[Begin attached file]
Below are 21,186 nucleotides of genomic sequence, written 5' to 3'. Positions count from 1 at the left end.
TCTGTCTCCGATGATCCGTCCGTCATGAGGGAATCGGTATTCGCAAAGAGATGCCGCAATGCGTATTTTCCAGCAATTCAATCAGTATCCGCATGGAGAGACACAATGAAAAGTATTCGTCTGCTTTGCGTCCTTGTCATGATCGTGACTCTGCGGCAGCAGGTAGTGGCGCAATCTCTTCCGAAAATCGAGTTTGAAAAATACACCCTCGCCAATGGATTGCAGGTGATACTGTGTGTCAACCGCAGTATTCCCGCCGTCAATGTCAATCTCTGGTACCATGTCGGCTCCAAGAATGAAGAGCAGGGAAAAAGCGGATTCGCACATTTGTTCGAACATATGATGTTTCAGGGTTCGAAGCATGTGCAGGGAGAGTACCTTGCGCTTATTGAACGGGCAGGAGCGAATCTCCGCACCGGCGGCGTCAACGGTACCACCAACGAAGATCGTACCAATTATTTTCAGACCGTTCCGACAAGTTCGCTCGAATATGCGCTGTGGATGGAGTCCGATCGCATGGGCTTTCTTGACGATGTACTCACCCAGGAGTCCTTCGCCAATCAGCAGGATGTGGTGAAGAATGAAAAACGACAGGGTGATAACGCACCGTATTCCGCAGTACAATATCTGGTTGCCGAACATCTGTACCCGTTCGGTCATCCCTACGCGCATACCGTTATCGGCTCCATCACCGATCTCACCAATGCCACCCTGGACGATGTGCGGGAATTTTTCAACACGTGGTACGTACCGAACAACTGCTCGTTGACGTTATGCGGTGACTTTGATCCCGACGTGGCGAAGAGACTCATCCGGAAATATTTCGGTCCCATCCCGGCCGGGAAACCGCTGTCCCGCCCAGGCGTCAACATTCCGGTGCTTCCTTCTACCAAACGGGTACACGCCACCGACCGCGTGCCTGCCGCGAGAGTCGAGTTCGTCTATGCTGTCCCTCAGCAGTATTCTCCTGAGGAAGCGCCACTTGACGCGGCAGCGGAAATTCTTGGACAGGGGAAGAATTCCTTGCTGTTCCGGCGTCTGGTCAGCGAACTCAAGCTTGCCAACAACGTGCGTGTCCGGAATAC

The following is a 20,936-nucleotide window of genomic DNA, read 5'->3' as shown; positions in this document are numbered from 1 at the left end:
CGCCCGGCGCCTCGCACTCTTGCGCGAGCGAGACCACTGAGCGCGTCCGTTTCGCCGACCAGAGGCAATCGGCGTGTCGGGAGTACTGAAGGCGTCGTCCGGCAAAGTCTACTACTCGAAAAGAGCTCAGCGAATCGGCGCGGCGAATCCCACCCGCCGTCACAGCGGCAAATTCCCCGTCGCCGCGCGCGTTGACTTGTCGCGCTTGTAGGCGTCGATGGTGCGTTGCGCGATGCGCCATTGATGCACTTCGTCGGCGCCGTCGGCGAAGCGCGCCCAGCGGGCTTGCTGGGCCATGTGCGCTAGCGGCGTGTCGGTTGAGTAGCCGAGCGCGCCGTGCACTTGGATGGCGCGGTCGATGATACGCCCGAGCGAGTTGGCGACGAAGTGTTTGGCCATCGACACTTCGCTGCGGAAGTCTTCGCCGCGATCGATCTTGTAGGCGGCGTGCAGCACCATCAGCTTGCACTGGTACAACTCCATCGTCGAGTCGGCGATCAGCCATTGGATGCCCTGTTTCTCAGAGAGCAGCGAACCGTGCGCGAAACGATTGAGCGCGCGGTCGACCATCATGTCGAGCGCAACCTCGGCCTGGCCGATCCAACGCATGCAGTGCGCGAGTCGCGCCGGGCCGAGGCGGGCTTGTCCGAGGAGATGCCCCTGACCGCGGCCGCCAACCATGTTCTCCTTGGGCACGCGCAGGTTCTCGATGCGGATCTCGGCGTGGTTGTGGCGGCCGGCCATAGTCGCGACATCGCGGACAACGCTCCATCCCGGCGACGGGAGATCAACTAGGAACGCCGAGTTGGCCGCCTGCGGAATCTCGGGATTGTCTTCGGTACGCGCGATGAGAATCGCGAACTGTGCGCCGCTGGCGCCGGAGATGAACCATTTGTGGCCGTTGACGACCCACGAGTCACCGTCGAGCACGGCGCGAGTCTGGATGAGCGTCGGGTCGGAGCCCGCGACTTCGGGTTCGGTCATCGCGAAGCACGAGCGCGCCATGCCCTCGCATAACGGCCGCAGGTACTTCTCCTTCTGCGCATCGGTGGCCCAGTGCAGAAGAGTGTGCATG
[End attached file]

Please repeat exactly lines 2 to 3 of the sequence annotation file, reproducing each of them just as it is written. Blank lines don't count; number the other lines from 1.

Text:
TCTGTCTCCGATGATCCGTCCGTCATGAGGGAATCGGTATTCGCAAAGAGATGCCGCAATGCGTATTTTCCAGCAATTCAATCAGTATCCGCATGGAGAGACACAATGAAAAGTATTCGTCTGCTTTGCGTCCTTGTCATGATCGTGACTCTGCGGCAGCAGGTAGTGGCGCAATCTCTTCCGAAAATCGAGTTTGAAAAATACACCCTCGCCAATGGATTGCAGGTGATACTGTGTGTCAACCGCAGTATTCCCGCCGTCAATGTCAATCTCTGGTACCATGTCGGCTCCAAGAATGAAGAGCAGGGAAAAAGCGGATTCGCACATTTGTTCGAACATATGATGTTTCAGGGTTCGAAGCATGTGCAGGGAGAGTACCTTGCGCTTATTGAACGGGCAGGAGCGAATCTCCGCACCGGCGGCGTCAACGGTACCACCAACGAAGATCGTACCAATTATTTTCAGACCGTTCCGACAAGTTCGCTCGAATATGCGCTGTGGATGGAGTCCGATCGCATGGGCTTTCTTGACGATGTACTCACCCAGGAGTCCTTCGCCAATCAGCAGGATGTGGTGAAGAATGAAAAACGACAGGGTGATAACGCACCGTATTCCGCAGTACAATATCTGGTTGCCGAACATCTGTACCCGTTCGGTCATCCCTACGCGCATACCGTTATCGGCTCCATCACCGATCTCACCAATGCCACCCTGGACGATGTGCGGGAATTTTTCAACACGTGGTACGTACCGAACAACTGCTCGTTGACGTTATGCGGTGACTTTGATCCCGACGTGGCGAAGAGACTCATCCGGAAATATTTCGGTCCCATCCCGGCCGGGAAACCGCTGTCCCGCCCAGGCGTCAACATTCCGGTGCTTCCTTCTACCAAACGGGTACACGCCACCGACCGCGTGCCTGCCGCGAGAGTCGAGTTCGTCTATGCTGTCCCTCAGCAGTATTCTCCTGAGGAAGCGCCACTTGACGCGGCAGCGGAAATTCTTGGACAGGGGAAGAATTCCTTGCTGTTCCGGCGTCTGGTCAGCGAACTCAAGCTTGCCAACAACGTGCGTGTCCGGAATAC

The following is a 20,936-nucleotide window of genomic DNA, read 5'->3' as shown; positions in this document are numbered from 1 at the left end: